This question has come up a couple of times in the last week, so I thought it was worth another mention. It can affect both inground pool vinyl membranes, and above ground pool liners.
Both are made of a PVC, which contain additives to make the material more flexible, to assist with with the rolling and processing during manufacture. These additives (known as ‘lubricants’) will sometimes sit on the surface, and make the pool liner feel rather slippery. While most people who are coming from a rough surface such as pebble are simply delighted with the texture, those who are replacing an existing liner will often feel that the new liner is too slippery. The slippery feeling is generally accentuated with replacement liners, as older liners often have small amounts of calcium build up on the surface, giving a slightly rougher texture.
The good news is that the slipperiness is only temporary, and the extra lubricants will ‘wash off’ the surface of the liner within 6-12 weeks, leaving you with the feeling of more grip underfoot.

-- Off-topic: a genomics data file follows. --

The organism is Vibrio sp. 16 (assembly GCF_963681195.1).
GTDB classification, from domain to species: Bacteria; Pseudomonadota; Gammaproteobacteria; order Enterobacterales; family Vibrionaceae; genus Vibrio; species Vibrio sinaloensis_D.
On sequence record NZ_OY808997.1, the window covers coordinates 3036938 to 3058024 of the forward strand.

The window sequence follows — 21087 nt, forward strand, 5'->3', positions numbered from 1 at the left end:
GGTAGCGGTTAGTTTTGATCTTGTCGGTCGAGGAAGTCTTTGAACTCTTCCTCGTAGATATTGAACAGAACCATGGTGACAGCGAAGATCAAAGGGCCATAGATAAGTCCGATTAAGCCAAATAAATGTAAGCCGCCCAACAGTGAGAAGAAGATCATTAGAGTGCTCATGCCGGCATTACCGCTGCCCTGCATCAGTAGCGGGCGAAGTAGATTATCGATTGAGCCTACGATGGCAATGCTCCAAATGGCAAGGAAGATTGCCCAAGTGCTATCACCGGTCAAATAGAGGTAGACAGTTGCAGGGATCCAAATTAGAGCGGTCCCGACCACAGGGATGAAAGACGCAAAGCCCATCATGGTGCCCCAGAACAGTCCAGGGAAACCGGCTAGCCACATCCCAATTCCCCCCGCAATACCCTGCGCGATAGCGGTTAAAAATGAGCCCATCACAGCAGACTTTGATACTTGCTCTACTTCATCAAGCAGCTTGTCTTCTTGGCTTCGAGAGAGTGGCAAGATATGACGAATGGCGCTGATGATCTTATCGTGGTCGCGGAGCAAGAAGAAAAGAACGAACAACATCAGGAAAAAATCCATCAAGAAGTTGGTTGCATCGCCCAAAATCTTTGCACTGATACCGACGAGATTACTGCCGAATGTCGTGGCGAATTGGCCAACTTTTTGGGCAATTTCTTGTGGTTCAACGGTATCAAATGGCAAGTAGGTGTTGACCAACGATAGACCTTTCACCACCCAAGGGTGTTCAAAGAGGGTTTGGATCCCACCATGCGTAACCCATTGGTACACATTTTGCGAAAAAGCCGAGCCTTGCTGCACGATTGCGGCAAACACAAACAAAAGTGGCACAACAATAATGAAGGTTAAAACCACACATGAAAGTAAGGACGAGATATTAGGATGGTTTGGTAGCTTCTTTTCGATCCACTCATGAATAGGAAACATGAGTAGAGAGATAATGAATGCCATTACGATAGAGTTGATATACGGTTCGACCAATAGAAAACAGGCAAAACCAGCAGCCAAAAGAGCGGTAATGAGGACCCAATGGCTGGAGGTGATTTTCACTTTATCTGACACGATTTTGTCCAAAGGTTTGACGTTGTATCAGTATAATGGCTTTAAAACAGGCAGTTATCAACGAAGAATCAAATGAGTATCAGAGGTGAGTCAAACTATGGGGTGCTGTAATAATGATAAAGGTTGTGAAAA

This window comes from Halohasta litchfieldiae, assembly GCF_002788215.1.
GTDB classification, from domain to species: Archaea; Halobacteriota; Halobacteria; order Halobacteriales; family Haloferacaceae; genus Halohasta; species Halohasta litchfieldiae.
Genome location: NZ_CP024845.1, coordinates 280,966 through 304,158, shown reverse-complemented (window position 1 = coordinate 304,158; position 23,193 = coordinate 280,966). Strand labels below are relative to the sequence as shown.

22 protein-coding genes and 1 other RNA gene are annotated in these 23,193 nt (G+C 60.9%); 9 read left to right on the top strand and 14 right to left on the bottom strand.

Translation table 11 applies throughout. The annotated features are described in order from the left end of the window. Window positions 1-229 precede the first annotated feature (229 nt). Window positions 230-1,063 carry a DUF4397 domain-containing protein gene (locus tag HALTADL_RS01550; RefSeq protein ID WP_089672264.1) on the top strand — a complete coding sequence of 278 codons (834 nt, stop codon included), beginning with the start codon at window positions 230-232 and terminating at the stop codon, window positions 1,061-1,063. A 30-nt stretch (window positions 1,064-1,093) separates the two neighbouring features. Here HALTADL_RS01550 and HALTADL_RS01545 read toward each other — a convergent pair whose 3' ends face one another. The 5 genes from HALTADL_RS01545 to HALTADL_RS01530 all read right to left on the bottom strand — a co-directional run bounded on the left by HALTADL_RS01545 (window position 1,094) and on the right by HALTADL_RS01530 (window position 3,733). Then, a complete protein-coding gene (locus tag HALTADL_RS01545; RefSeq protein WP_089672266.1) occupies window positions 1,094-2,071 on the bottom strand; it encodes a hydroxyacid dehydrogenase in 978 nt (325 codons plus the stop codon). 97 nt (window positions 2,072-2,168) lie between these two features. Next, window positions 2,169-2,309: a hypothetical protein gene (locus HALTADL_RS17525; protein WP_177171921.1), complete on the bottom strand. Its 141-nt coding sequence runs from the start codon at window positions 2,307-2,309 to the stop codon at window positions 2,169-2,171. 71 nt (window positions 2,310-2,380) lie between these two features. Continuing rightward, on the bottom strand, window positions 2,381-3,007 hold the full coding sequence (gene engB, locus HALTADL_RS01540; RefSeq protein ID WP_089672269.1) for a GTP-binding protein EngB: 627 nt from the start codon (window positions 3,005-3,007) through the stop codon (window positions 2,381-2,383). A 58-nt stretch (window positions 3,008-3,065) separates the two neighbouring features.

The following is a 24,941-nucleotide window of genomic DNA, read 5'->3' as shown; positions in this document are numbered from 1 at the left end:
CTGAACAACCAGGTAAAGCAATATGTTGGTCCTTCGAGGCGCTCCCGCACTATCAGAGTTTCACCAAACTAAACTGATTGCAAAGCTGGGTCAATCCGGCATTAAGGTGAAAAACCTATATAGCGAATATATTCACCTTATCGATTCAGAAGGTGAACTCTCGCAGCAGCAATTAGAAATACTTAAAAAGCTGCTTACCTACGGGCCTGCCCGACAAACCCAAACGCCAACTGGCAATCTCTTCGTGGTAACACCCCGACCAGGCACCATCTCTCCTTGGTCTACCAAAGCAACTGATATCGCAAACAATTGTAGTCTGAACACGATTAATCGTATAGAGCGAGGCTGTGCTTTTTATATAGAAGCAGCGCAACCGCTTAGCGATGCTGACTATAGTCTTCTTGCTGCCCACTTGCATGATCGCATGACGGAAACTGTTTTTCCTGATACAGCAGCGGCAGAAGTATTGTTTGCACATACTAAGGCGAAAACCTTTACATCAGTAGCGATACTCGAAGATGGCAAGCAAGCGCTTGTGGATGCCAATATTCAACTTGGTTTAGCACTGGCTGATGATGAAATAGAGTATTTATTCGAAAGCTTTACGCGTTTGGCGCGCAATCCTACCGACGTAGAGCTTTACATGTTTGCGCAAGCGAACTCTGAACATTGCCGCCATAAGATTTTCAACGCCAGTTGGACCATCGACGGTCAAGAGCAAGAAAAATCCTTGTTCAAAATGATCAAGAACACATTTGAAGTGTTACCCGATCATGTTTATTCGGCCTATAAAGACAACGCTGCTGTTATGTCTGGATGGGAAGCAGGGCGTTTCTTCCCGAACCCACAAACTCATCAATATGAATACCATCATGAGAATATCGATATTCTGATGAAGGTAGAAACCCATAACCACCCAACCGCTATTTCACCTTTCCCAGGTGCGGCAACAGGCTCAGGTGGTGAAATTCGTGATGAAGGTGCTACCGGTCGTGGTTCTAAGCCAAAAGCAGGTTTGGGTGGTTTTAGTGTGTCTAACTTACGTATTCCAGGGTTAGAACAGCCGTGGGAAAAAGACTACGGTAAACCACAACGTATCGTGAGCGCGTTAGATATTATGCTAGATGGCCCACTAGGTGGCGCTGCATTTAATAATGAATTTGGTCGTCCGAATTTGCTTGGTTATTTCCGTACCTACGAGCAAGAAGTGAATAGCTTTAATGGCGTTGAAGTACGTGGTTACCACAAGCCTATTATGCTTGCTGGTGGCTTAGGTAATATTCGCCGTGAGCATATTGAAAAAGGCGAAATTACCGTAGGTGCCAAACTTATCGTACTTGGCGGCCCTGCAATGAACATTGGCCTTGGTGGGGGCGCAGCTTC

If your pool liner is not a new installation, the most common cause of slipperiness is algae. Algae is incredibly slippery, and it is not always visible to the eye – just because you can’t see it, doesn’t mean you cant feel it!
So if its not a brand new pool, check your chemical balance. Chances are, it’s a little out of whack, and you have some algae. For the correct chemical balance for a vinyl pool interior, please refer to our Care & Maintenance document for vinyl pools and print a copy for your records.
So if you find your liner to be more slippery than expected, check the chemical balance of the pool and ensure this is correct. If it is not due to the chemical balance, but your liner is brand new, then you will find after a few months the liner will have more grip under foot.